cough1Originally published on The New American Dad (www.BloggyDad.net) on May 22,2013

Let me start with this: I don’t like shots… and I am not very trusting of vaccines. I have always been the type to proudly claim “If it won’t kill me, I don’t need the shot.” Flu shot? One, I don’t want that sharp needle stabbing me. Two, I’d rather suffer through the flu for a few days than wonder what exactly got injected into my blood. I am young, I am healthy, and I am strong… I don’t need it. That all changed about eight months ago.

From the moment I first learned that my wife was pregnant, there is a phrase I have said to myself frequently: It is not about me any longer. I hadn’t even seen this child yet, but I knew the truth. I felt it. From this day forward, I would always put myself second to someone else. So, when my wife mentioned this vaccine for whooping cough to me, I reacted with my natural, instinctive cringe… but I am typing this post with a Band-Aid on my left arm and a fresh Tdap vaccine running in my blood. If you are a parent or grandparent, I encourage you to do the same.

Whooping cough (pertussis) is an illness I come across very rarely. Even in the petri dish I work in (elementary school) I never see it. Kids are vaccinated against it… most adults are too… why worry? Well, it turns out there is a very good reason to worry. Newborns don’t start their road to vaccination until they are two months old, and they only get limited protection from Mom’s immunization at birth. Did you know that roughly 50% of babies who get whooping cough will be hospitalized for it? Did you know 80% of babies who contract the disease will catch it from someone at home? Dozens of newborn babies still die from whooping cough each year. Even when it is not fatal, effects of the serious illness will often include bleeding in the eyes or brain, pneumonia, seizures, fractured ribs, or unconsciousness.

The vaccines given to kids should eradicate it, though, right? Nope. Wrong again. The number of whooping cough cases is actually rising each year. Many adults do not realize they need a Tdap booster shot to stay protected. Thus, more grown ups are picking the bacteria up and then passing it on to the most vulnerable: newborn babies.Cough2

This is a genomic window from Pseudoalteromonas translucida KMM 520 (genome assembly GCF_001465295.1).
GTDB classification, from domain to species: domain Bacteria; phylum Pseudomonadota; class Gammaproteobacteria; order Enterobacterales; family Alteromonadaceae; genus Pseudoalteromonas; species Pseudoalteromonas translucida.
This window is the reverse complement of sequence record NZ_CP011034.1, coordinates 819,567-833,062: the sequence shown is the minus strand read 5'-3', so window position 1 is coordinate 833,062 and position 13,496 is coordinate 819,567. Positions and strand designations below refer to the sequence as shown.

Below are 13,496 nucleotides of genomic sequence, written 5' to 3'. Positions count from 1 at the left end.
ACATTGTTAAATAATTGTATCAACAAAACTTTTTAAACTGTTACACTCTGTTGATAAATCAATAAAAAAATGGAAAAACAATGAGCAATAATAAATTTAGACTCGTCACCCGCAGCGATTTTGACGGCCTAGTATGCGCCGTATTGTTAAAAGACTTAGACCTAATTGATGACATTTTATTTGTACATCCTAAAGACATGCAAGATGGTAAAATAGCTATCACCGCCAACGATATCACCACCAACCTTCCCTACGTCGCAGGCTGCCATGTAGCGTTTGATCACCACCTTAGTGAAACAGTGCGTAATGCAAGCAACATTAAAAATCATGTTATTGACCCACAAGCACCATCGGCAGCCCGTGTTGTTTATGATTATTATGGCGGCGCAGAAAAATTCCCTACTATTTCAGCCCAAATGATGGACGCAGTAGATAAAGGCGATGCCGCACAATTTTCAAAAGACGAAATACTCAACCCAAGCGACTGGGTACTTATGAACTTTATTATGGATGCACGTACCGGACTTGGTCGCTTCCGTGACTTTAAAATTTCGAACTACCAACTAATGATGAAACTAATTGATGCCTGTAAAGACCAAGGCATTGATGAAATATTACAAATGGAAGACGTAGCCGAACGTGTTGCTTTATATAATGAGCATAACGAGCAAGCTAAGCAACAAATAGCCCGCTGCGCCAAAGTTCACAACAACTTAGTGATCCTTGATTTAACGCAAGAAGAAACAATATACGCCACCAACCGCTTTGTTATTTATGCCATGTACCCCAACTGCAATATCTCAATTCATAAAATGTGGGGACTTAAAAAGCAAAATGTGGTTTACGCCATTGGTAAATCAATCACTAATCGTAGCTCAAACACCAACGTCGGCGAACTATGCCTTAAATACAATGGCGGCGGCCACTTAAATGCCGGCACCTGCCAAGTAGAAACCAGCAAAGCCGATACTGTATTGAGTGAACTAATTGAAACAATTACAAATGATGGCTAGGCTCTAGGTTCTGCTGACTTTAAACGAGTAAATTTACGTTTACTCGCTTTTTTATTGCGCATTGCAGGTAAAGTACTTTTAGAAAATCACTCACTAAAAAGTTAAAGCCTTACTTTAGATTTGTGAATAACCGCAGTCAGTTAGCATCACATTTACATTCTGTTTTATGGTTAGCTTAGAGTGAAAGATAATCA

The good news? Protecting our kids from whooping cough is incredibly easy. Go to your doctor or local clinic and get an inexpensive booster shot. Your insurance most likely covers it, anyway. It is a good idea for all adults to get this done, but it is especially important that pregnant women, Dads, grandparents, and caregivers get their vaccine updated. This goes double for those frequently exposed to illness, such as healthcare workers or teachers. When you do this, you form that circle of protection around your child and gain a lot more peace of mind.

As for me? I survived. The stab of the needle was not even felt. Is my arm a little sore? Yes. But it is not about me anymore. A little shot and a little soreness is nothing when it comes to protecting my baby from this terrible disease. I will even get that dreaded flu shot this year… anything for my little girl. So, if you are a Dad like me, a guy who hates needles and avoids a shot like the plague, take my advice…. suck it up, get stuck, and know that your baby thanks you for it.

Click HERE for more information & guidelines from the CDC regarding whooping cough…